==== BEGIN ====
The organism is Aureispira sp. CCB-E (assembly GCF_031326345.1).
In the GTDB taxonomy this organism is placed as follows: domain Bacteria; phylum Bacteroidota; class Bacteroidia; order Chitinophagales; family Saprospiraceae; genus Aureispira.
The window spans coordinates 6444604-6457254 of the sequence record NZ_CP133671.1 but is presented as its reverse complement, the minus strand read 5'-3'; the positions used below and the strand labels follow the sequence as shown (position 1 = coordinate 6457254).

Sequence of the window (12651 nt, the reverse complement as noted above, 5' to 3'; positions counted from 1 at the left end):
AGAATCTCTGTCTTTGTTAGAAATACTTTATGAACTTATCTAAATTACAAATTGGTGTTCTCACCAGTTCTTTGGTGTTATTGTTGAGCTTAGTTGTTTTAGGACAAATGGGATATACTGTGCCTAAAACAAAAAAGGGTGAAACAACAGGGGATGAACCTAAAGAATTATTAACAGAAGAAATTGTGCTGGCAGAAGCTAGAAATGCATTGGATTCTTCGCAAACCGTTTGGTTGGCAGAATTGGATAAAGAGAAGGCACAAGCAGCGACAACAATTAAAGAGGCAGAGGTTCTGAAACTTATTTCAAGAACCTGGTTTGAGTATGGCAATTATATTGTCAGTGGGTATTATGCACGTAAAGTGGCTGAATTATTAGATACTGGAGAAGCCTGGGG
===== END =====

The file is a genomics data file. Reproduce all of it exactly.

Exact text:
The organism is Aureispira sp. CCB-E (assembly GCF_031326345.1).
In the GTDB taxonomy this organism is placed as follows: domain Bacteria; phylum Bacteroidota; class Bacteroidia; order Chitinophagales; family Saprospiraceae; genus Aureispira.
The window spans coordinates 6444604-6457254 of the sequence record NZ_CP133671.1 but is presented as its reverse complement, the minus strand read 5'-3'; the positions used below and the strand labels follow the sequence as shown (position 1 = coordinate 6457254).

Sequence of the window (12651 nt, the reverse complement as noted above, 5' to 3'; positions counted from 1 at the left end):
AGAATCTCTGTCTTTGTTAGAAATACTTTATGAACTTATCTAAATTACAAATTGGTGTTCTCACCAGTTCTTTGGTGTTATTGTTGAGCTTAGTTGTTTTAGGACAAATGGGATATACTGTGCCTAAAACAAAAAAGGGTGAAACAACAGGGGATGAACCTAAAGAATTATTAACAGAAGAAATTGTGCTGGCAGAAGCTAGAAATGCATTGGATTCTTCGCAAACCGTTTGGTTGGCAGAATTGGATAAAGAGAAGGCACAAGCAGCGACAACAATTAAAGAGGCAGAGGTTCTGAAACTTATTTCAAGAACCTGGTTTGAGTATGGCAATTATATTGTCAGTGGGTATTATGCACGTAAAGTGGCTGAATTATTAGATACTGGAGAAGCCTGGGG